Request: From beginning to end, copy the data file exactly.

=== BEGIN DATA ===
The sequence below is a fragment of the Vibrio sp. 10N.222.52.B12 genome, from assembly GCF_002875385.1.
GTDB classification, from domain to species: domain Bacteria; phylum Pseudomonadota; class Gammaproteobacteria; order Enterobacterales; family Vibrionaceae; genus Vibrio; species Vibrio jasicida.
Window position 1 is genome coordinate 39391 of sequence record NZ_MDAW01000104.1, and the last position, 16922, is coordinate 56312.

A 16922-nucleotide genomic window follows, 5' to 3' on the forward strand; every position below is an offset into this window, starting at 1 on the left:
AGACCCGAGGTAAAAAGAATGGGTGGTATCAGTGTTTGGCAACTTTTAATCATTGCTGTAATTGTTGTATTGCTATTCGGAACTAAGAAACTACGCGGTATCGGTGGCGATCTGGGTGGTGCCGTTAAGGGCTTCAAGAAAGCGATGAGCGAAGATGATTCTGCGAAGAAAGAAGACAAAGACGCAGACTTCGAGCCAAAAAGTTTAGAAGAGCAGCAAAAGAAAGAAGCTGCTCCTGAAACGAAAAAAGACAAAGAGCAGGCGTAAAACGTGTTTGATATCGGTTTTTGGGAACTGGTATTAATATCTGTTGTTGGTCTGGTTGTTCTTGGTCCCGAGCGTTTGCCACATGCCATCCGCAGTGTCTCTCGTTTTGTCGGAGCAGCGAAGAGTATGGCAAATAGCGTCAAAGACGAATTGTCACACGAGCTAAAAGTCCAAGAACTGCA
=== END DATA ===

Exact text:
The sequence below is a fragment of the Vibrio sp. 10N.222.52.B12 genome, from assembly GCF_002875385.1.
GTDB classification, from domain to species: domain Bacteria; phylum Pseudomonadota; class Gammaproteobacteria; order Enterobacterales; family Vibrionaceae; genus Vibrio; species Vibrio jasicida.
Window position 1 is genome coordinate 39391 of sequence record NZ_MDAW01000104.1, and the last position, 16922, is coordinate 56312.

A 16922-nucleotide genomic window follows, 5' to 3' on the forward strand; every position below is an offset into this window, starting at 1 on the left:
AGACCCGAGGTAAAAAGAATGGGTGGTATCAGTGTTTGGCAACTTTTAATCATTGCTGTAATTGTTGTATTGCTATTCGGAACTAAGAAACTACGCGGTATCGGTGGCGATCTGGGTGGTGCCGTTAAGGGCTTCAAGAAAGCGATGAGCGAAGATGATTCTGCGAAGAAAGAAGACAAAGACGCAGACTTCGAGCCAAAAAGTTTAGAAGAGCAGCAAAAGAAAGAAGCTGCTCCTGAAACGAAAAAAGACAAAGAGCAGGCGTAAAACGTGTTTGATATCGGTTTTTGGGAACTGGTATTAATATCTGTTGTTGGTCTGGTTGTTCTTGGTCCCGAGCGTTTGCCACATGCCATCCGCAGTGTCTCTCGTTTTGTCGGAGCAGCGAAGAGTATGGCAAATAGCGTCAAAGACGAATTGTCACACGAGCTAAAAGTCCAAGAACTGCA